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COOPER: Congressman, this latest threat, potential explosives in toothpaste and cosmetic tubes, how specific and credible is it, you think?
REP. PETER KING (R), NEW YORK: I think it's credible and that my understanding it was a legitimate source that gave the information. Now that doesn't mean it's going to happen, that doesn't mean it's definite. But it's serious enough that we have to consider it to be accurate. We -- we have to assume that it's true and play it back from there.
So it's something being taken very seriously by our country, by the Russians, and by a number of other countries who are also involved in this.
COOPER: You're on the House Intelligence Committee. There was a hearing before the committee on Tuesday. The head of the National Counterterrorism Center, Matthew Olsen, said that there are, quote, "A number of specific threats of varying degrees of credibility. I'm saying a number specific threats, it sounds like maybe something more than toothpaste and cosmetic tubes. Is that accurate?
KING: I really can't go into that. And I think just the fact that we're saying -- you know, we're saying toothpaste and cosmetics tubes, that's also pretty specific because that's the first time if this is true that this type of weaponry has been used. This is something that we have not seen before. And it was given with a degree of specificity. So to that extent, that is what I believe Director Olsen was saying. Because he also briefed us the night before in a classified session.
And there's a number of other threats, you know, we are looking at. And as I mentioned before, it's not always easy to do it this time because we're not getting full cooperation from the Russians.
COOPER: The Associated Press is reporting that six of their employees either arriving on flights into or departing on flights out of Moscow got through security with hand lotion, water bottles or even toothpaste tubes in their carryon luggage. How much does that concern you?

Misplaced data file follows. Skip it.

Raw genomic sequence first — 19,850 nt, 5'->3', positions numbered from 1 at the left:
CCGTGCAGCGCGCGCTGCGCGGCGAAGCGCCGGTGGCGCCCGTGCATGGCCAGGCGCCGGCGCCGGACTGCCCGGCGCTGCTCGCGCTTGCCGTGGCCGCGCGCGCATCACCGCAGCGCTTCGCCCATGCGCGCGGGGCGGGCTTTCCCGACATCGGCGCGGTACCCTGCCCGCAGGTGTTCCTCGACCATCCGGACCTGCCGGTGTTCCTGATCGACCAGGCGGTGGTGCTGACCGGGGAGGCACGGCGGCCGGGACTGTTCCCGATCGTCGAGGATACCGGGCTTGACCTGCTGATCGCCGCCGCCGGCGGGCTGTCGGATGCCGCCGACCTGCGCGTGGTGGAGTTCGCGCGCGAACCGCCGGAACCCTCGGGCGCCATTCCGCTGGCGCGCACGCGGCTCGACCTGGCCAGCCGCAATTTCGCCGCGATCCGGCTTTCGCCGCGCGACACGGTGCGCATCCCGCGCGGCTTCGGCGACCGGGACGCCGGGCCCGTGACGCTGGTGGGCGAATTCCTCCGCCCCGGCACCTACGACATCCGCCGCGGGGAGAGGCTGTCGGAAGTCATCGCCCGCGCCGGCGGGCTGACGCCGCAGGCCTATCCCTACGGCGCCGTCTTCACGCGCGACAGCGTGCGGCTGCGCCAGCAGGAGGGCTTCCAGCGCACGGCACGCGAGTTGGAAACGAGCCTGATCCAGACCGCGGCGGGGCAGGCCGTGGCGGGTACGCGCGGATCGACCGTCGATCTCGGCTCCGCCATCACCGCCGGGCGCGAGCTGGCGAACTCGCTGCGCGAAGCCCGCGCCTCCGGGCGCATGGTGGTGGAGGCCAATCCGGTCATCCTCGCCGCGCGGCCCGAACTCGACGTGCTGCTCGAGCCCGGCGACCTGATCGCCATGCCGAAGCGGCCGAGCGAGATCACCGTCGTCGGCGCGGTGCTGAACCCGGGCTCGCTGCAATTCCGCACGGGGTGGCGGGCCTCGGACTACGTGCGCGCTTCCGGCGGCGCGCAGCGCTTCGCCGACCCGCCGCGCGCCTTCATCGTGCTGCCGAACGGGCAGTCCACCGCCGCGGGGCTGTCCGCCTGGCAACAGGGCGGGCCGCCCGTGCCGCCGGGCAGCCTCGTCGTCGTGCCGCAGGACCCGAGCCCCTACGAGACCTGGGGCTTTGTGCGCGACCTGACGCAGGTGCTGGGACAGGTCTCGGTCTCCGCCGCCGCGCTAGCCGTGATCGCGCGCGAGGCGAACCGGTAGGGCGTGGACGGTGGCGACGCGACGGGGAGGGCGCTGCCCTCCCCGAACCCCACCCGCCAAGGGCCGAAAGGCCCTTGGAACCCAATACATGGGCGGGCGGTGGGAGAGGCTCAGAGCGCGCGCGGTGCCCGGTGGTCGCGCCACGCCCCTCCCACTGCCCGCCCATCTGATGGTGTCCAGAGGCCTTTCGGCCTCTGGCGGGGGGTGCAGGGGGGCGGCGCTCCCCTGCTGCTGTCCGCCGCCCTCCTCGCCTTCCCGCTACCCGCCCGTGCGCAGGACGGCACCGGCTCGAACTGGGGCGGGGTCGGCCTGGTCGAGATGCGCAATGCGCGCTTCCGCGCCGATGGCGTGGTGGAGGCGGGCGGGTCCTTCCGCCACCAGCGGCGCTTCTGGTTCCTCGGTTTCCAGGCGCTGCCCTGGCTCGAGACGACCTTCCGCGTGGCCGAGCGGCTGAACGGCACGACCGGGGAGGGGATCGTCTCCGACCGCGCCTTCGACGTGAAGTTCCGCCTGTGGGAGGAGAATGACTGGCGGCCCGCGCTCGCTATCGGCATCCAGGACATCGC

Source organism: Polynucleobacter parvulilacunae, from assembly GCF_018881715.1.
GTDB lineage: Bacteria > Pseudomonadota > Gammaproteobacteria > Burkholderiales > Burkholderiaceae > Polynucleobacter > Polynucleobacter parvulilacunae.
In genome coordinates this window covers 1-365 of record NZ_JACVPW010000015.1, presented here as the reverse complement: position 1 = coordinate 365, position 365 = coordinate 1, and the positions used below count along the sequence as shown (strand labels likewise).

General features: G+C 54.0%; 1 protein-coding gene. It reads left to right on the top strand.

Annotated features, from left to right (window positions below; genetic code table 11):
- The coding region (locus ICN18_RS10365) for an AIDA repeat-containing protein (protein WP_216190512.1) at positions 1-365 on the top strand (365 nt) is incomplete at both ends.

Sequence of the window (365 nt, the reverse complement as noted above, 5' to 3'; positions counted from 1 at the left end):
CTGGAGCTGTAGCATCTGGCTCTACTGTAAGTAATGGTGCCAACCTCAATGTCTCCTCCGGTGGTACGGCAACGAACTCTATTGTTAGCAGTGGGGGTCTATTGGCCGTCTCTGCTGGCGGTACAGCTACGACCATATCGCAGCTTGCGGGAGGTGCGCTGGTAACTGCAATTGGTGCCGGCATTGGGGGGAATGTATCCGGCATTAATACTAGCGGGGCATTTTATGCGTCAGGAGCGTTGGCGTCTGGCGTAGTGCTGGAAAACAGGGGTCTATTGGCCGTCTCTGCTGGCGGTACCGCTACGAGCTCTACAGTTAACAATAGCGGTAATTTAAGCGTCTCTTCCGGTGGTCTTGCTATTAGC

KING: I am generally concerned about, you know, the Russians' approach to this. But I am -- I am not that confident. Again, I have no idea if this report is true or not. But I'm not surprised to hear it, that the Russians have a heavy-handed approach to security but often can let the smaller things get by.
COOPER: And last week you and I talked, and you said you wouldn't go to the games or have your family go to the games. That still hold true?
KING: Yes, it does. I don't want to be spreading panic. I mean, odds are still on there's not going to be an attack. But the odds are higher that there will be an attack in this game than there have been for any of the other previous games in our memory. So that's really the point that I'm making, that there's far more chance of an attack here than there was in London or China or Greece.
And you add to that the location and the fact that again I emphasize we're not getting full cooperation from the Russians, to me it's just not worth the risk to go.
COOPER: Has the cooperation gotten any better, what, since you and I talked last week or is it still the same?
KING: My understanding it's gotten slightly better. But still it's not at the level it was with the Chinese or the Brits or the Greeks.
COOPER: All right. Peter King -- Congressman, I appreciate it. Thank you.
KING: Anderson, thank you.
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